Child Abuse Effects On Child Development
Abuse in in this period has detrimental negative effects that can be present into adulthood. Physical development can be impacted in the infant if abuse is occurring. Failure to thrive (FTT) is common in infants experiencing abuse (Cole & Lanham, 2011). FTT is the inadequate growth in children or the inability to maintain growth. FTT is four times likelier to occur in children that are or have experienced abuse (Cole & Lanham, 2011). Shields, Wacogne and Wright (2012) note that the failure reverse FTT can cause long term stunting and developmental delay. It is also noted that infants may fail to achieve average childhood development milestones such as crawling, sitting up and walking. In a study conducted by Enlow et al. (2012) it show that impacts of abuse in infancy can have a negative impact on cognition. It has also been demonstrated in () that when experiencing abuse development can regress, and goals achieved previously can be lost. The study showed that experiencing abuse in the first two years of life can have effects on cognition into late childhood with a majority of those tested scoring lower than the average child in cognition (Enlow et al. …show more content…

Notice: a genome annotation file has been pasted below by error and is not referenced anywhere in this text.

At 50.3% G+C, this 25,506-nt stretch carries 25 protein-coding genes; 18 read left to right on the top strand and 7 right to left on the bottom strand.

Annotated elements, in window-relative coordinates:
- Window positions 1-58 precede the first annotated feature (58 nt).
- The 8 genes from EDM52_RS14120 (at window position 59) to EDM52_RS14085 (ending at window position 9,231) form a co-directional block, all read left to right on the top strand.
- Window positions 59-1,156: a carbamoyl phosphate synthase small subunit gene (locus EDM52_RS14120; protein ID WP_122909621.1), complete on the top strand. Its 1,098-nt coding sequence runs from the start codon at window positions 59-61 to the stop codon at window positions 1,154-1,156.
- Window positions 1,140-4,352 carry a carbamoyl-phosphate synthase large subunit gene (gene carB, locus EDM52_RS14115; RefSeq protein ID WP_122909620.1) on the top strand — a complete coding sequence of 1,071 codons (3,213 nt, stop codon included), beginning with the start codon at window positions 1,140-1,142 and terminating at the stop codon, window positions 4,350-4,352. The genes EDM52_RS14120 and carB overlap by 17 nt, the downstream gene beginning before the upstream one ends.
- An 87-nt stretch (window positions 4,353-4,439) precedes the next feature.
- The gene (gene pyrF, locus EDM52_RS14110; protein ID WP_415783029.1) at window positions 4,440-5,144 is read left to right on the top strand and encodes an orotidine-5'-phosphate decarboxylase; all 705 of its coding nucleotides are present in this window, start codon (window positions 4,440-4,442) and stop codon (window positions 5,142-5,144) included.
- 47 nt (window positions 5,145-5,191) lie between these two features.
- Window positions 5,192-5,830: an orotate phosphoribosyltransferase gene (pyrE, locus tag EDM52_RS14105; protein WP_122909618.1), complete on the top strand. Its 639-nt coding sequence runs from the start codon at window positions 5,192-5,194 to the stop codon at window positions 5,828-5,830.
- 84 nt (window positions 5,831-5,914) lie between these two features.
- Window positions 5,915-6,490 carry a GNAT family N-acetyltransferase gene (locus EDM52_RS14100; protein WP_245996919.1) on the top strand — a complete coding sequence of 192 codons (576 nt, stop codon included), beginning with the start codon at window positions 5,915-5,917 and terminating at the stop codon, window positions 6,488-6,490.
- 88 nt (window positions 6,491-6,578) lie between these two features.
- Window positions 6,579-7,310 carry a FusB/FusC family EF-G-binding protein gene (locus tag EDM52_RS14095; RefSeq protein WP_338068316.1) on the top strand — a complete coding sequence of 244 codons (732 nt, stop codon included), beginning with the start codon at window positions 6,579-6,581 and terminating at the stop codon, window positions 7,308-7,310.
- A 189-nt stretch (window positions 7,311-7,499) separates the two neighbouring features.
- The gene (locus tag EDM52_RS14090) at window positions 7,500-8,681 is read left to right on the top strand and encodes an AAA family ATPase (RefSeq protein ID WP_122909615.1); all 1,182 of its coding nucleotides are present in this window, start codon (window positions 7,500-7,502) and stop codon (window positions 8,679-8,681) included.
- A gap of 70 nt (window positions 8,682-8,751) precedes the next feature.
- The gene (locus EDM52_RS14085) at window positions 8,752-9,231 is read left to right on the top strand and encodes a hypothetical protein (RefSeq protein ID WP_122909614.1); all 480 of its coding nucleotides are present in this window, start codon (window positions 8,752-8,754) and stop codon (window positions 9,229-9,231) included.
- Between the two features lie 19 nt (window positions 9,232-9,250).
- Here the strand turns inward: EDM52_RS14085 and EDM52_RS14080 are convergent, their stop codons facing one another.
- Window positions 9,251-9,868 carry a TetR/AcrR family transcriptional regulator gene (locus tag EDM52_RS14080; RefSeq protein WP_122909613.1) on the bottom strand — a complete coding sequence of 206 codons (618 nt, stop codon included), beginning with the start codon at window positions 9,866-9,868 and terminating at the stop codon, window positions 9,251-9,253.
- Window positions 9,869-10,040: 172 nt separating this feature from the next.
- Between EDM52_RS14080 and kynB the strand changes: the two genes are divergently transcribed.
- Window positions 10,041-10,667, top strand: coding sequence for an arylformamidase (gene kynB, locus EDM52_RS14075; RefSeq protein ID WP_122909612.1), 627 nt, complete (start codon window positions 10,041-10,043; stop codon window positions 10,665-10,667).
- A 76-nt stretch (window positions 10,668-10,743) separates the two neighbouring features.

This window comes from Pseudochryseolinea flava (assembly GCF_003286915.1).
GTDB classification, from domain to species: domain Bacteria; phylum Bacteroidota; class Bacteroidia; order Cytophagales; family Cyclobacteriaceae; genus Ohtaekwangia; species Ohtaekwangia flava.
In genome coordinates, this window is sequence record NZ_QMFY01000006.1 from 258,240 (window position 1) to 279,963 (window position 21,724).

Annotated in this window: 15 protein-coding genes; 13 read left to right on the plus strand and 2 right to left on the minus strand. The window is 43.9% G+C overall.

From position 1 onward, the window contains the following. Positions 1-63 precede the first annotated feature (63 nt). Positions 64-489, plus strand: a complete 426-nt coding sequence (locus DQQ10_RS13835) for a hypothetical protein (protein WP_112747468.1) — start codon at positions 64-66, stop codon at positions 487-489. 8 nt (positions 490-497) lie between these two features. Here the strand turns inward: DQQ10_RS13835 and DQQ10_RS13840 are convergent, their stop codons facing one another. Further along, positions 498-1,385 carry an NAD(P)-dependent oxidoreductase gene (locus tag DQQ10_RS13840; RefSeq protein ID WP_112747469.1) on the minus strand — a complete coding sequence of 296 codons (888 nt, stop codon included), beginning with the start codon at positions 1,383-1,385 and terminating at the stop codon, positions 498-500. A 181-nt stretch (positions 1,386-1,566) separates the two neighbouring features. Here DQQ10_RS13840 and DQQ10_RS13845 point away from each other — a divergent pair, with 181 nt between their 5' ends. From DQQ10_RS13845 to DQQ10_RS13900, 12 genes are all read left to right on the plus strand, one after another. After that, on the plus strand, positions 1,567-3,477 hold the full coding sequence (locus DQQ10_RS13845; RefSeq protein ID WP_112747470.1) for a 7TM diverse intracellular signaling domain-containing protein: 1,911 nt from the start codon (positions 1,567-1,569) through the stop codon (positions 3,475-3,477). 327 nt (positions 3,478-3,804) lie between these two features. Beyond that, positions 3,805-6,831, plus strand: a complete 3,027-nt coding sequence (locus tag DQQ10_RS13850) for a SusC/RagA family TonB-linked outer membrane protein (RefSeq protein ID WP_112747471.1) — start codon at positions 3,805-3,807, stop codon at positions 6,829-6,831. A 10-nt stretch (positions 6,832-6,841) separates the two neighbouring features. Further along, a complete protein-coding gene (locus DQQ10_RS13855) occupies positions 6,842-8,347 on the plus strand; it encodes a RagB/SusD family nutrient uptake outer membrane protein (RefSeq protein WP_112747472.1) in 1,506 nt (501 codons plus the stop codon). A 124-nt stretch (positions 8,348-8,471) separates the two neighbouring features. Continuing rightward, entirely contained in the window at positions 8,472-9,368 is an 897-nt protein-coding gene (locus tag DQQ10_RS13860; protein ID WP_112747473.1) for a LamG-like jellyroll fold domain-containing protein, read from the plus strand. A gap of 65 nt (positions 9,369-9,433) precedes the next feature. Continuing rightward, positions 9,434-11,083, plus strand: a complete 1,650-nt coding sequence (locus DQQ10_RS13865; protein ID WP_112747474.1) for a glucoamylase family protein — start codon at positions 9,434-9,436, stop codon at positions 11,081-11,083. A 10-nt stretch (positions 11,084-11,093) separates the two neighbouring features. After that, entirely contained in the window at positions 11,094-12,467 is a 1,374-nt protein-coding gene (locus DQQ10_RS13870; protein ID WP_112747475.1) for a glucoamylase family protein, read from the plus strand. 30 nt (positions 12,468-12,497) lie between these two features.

The brains development is directly linked to the quality and quantity of these experiences. When the infants’ needs are met during this stage it creates an emotional stability and security that is required for healthy brain development. When the infant is exposed to stress from abusive events it can affect the brain’s responses to stress, this makes it more reactive and less able to be adaptive. When exposed over prolonged periods of time it can lead to changes in the child’s behavior, making the child to perceive every environment as dangerous. During later infancy, seven to twelve months, children are beginning to become more expressive. At this stage of development infants in a healthy environment are beginning to show fear, disgust and anger. Infants experiencing abuse can be developmentally delayed, with symptoms such as not responding to sound, avoiding physical contact and the inability to self-sooth and calm.
Da silva et al. (2014) explains that children need ongoing nurturing relationships, physical protection, safety and regulation; experiences that respect the individual characteristics of the child; experiences appropriate to their development for healthy